Trade Secrets FAQ

What is intellectual property?
Intellectual property rights control products of creative thought and include patents, trademarks, copyrights and trade secrets. Intellectual property law relating to e-commerce and the Internet is developing rapidly.
Why is intellectual property important?
Protecting innovation and maintaining competitive advantages is a must in today's economy. Equally important, and easily overlooked, is the necessity of respecting intellectual property of others.
How can a business manage intellectual property?
Someone in the business should be trained to recognize intellectual property issues and authorized to take action when issues arise. Prompt action can be essential to a successful result. The business should establish a relationship with an intellectual property lawyer.
What is a trade secret?
A trade secret is confidential business information that provides a competitive advantage over those who do not know it and cannot readily obtain it.
Are trade secrets protected by state and federal law?
Trade secrets are protected under state law, although federal law might apply under specific circumstances. A large majority of states, including Pennsylvania, have enacted versions of the Uniform Trade Secrets Act ("UTSA") that allows suit for misappropriation of trade secrets. Some states also make it a crime to misappropriate trade secrets by force or by willful and malicious means.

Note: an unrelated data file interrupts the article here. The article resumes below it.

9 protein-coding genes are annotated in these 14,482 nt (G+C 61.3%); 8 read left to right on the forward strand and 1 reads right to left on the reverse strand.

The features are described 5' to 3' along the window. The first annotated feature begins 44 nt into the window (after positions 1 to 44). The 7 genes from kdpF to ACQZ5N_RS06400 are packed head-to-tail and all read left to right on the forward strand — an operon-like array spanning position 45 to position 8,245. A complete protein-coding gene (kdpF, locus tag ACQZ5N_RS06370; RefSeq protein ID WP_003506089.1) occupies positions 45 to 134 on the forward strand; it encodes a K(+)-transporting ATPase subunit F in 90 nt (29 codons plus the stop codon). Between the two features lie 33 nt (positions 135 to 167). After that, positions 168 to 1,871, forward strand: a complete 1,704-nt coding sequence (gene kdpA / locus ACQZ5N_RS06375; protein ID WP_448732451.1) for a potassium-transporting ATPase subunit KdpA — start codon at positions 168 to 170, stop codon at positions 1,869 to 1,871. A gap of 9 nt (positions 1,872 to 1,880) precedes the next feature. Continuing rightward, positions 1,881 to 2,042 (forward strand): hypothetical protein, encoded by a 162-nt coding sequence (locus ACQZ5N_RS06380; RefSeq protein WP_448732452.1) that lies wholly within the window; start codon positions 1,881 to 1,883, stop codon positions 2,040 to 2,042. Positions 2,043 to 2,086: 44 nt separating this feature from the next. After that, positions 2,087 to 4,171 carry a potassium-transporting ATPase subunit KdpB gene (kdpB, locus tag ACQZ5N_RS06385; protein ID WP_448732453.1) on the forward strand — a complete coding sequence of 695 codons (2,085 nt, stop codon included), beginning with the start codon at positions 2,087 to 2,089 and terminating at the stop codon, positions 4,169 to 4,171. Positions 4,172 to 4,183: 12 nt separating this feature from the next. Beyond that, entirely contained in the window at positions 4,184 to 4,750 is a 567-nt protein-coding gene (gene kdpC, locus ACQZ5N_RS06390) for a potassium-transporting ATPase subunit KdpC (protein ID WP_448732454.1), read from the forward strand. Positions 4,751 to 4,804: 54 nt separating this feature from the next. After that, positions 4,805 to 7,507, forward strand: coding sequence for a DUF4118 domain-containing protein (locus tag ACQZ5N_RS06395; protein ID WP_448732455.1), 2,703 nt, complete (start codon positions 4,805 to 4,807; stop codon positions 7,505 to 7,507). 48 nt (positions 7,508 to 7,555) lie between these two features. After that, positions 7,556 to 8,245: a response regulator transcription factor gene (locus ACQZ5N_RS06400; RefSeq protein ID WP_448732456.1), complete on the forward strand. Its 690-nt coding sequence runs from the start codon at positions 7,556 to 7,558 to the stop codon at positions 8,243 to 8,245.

How long can a trade secret last?
A trade secret lasts as long as the information is kept in confidence and is not known or readily obtainable by others. A trade secret can last forever.
What types of information qualify for trade secret protection?
Information that has actual or potential value from not being known to competitors and is not readily obtainable by proper means qualifies for trade secret protection.
The Uniform Trade Secrets Act states that such information includes formulas, patterns, compilations, programs, devices, methods, or techniques.
The Pennsylvania UTSA also expressly includes drawings and customer lists as qualifying information.
How can a business protect its trade secrets?
To protect trade secrets from being taken by others, a business must demonstrate that reasonable efforts were made to maintain the confidentiality of the information. What is reasonable depends on the value of the information, the ease with which it could be acquired by others, and the extent to which it is known outside the business.
"Reasonable efforts" have been held to include advising employees about trade secrets, limiting access to confidential information on a "need to know" basis, controlling facility access, and the use of confidentiality and non-disclosure agreements with licensees and vendors.
The business should identify its trade secrets and implement reasonable safeguards to prevent non-confidential disclosure of that information to others.